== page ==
Homesteading Forum banner

1 - 9 of 9 Posts

·
Premium Member
Joined
·
3,681 Posts
Discussion Starter #1
I am considering acquiring a pair of mini donkey brothers. They are well handled but mainly pets/pasture ornaments. I was wondering how likely minis (either horses or donkeys) are to founder? The mini horses I have seen are often very fat, and founder is a concern since I would like to turn the donkeys out with my old horse...not keep them on bare lot. Does anyone have experience with minis?
 

·
Registered
Joined
·
647 Posts
Morning Trail! I have one mini donkey and three mini horses. One of the mini horses came in as a chronic founder. They get fat super easy......I have to dry lot mine when the grass is green in the main field. After the grass is all dried up and has been grazed over by the neighbors cows followed by my sheep and goats, I let them out during the day but bring them into their small (bare lot) area at night. They still get fat (especially the donk) on nasty looking scrubby sun bleached field grass. My personal experience is that if you don't carefully watch their carbs, you will have problems. Really fun, personable pets though :)
 

·
Premium Member
Joined
·
1,618 Posts
I have 5 little donkeys. I am careful about giving them any grain type feed, though they love getting nibbles of it when I pull my horses in morning and night to feed. They stay fed well on prairie grass, but it doesn't make them overweight thankfully. Mine are very easy keepers, but I do watch for any hoof issues. So far I have had them for 5 years without any problems at all with founder. I do love my little guys, they are so super sweet! The donkey in the picture is a large standard, not a mammoth, even though he is large for a standard:) he loves my little 6 year old (small) grand daughter:)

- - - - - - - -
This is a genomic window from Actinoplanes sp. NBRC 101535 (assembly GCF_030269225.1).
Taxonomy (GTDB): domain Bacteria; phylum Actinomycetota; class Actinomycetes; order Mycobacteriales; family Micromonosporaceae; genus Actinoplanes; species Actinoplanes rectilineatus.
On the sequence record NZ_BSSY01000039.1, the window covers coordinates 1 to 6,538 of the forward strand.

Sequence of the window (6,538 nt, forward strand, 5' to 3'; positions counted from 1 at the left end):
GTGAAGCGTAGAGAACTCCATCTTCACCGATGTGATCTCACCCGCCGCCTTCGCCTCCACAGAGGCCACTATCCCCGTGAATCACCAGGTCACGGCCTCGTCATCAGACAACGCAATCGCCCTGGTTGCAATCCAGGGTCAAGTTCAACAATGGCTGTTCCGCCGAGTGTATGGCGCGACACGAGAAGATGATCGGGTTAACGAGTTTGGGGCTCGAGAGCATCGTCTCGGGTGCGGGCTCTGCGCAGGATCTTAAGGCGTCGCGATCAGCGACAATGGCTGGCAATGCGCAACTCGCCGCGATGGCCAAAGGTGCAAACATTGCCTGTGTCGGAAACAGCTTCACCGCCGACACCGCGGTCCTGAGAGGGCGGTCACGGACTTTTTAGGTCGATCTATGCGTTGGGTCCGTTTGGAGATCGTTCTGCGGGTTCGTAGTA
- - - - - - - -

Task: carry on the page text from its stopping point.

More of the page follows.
Attachments

·
Premium Member
Joined
·
2,279 Posts
Mini donkeys, once grown, require no grain or alfalfa hay; access to lush pasture can be a real problem though as they will eat 24/7.

If you get them, make sure you have a place to dry lot them, at least half the time. Also make sure they have been well handled, can be lead, stand for their feet being trimmed (about every 10 weeks or so), are up to date on their vaccinations and deworming.

Mini donkeys are absolutely wonderful, but you can't just leave them turned out with no care.

You mention the two you are considering are brothers; I hope they have been gelded. You will regret it if you get jacks; they are breeding animals and can be quite unpredictable.
 

·
Registered
Joined
·
1,332 Posts
I have mini horses. They absolutely have to be kept on a dry lot for the majority of the time. An hour or two out doesn't seem to hurt them but I never push it beyond that.
 

·
Goshen Farm
Joined
·
7,272 Posts
Ok, I know this is a dumb question but I gotta ask. If you do not let your animals graze in the field what the heck do they eat? How did they survive in years past when folks could not run to the feed store? sis
 

·
Premium Member
Joined
·
1,618 Posts
Ok, I know this is a dumb question but I gotta ask. If you do not let your animals graze in the field what the heck do they eat? How did they survive in years past when folks could not run to the feed store? sis
Baled hay. My mini horse gets a flake of Bermuda a day and is more than well fed on it.
 

·
Registered
Joined
·
23 Posts
I have a Mediterranean donkey. Not quite mini/ not quite standard. We got him at 12 weeks old 5 years ago. The one thing we learned was he doesn't need much care. He is pretty self sufficient other than twice yearly farrier visits and vet checks. As for food, I give him a SMALL handful of oats twice a day, basically as a treat. Some hay (a flake) once a day since my pasture is gone. Otherwise there is not much else you need to do. Be advised that you had best have them gelded otherwise the hormones kick in and a jack can be trouble. At one year our guy started feeling his Wheaties and became quite a problem. After he was gelded he was his lovable, spoiled self again.
 
1 - 9 of 9 Posts
Top